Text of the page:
Drought threatens grazing

Forest Service may have to pull livestock off allotments


— Cattle and sheep ranchers in Northwest Colorado face the possibility there won't be adequate grass for their livestock to graze on public lands this summer.

David Tubb of the U.S. Forest Service said Wednesday night there is a chance his agency will have to pull livestock off grazing allotments in the forest in South Routt this summer. Tubb is a member of the range staff with the Yampa Ranger District of the Medicine Bow-Routt National Forest.

"If conditions don't improve, they're going to have to come off," Tubb said. "I don't want people to be surprised. They need to plan for what they're going to do."

He was speaking to an audience of agriculturists attending a drought workshop hosted by the Routt County Cooperative Extension office at Olympian Hall.

If grazing is curtailed on public lands this summer, it will be to protect the resource in the midst of a second dry summer. Erik Taylor, a rangeland management specialist with the Hahns Peak/Bears Ears Ranger District in Steamboat Springs, said his office will do its best to find ways for grazing permittees to keep their livestock on grass.

"It's not a decision we're going to make lightly," Taylor said. "We're going to make sure we've used every available option for them to stay on there."

He oversees grazing permits in the National Forest from Rabbit Ears Pass north to Wyoming.

Taylor added that if it becomes necessary to pull cattle off grazing units, their owners will be credited for the portion of the grazing fees they weren't allowed to benefit from.

John Husband of the Bureau of Land Management's Little Snake district office in Craig said he thinks many ranchers whose livestock graze on BLM lands will self-regulate their use of public lands this summer.

"Grazing permittees won't be out there to graze something that isn't there," Husband said.

His office manages land just west of Steamboat, but most of the grazing units it oversees are west of Craig. Husband's office sent out cautionary letters to permittees as early as March. He thinks some people will be confronted with the bad news when they move cattle from high country grazing units to lower elevation at the end of summer.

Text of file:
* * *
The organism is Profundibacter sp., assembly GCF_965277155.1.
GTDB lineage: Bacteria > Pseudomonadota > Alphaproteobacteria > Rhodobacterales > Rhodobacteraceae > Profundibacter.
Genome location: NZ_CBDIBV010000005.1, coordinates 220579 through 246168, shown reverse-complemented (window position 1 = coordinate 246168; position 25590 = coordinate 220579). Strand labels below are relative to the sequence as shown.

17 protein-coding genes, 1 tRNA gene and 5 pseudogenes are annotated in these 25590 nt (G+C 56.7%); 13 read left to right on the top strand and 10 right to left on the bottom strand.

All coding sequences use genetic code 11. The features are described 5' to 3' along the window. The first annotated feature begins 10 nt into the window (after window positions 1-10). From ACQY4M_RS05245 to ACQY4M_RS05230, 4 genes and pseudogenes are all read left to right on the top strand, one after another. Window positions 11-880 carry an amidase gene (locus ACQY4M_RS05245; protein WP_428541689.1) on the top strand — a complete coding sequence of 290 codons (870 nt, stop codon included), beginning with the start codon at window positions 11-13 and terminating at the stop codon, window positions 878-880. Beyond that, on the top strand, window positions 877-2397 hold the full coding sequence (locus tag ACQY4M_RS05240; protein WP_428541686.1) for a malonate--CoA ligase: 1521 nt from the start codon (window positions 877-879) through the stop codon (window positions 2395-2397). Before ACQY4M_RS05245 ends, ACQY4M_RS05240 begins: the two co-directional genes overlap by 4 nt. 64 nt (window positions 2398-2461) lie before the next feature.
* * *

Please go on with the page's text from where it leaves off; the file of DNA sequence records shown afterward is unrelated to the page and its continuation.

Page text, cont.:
"There's not going to be anything to come back to in the fall," Husband predicted.

The BLM is allowing cattle ranchers to file for "nonuse" of their grazing permits while retaining full rights to those permits in the future. Already, 55 major permittees among the 145 ranchers who graze on BLM land in Middle Park and North Park have agreed to limit their grazing activities this summer. In aggregate, they will reduce grazing by about 41 percent.

The grasses that cattle graze on depend upon precipitation, but the hay they will eat this winter depends on the water flowing in the rivers of Northwest Colorado.

The amount of water flowing through the Yampa River this spring peaked at only about 28 percent of normal, but it's easily among the healthiest streams in the state. That doesn't mean Northwest Colorado doesn't face drought-related difficulties this summer.

"We're looking at a very difficult situation this summer unless we get some rain," Bob Plaska told the farmers and ranchers who attended the drought conference. "I think we have to be ready for a drought situation. If it rains, that's great."

Plaska is a state water engineer who oversees administration of water rights on the Yampa, White and North Platte rivers.

Plaska said current streamflows in those rivers closely parallel the record drought year of 1977.

In 1977, the Yampa Valley had normal precipitation. This year's rainfall story has yet to unfold.


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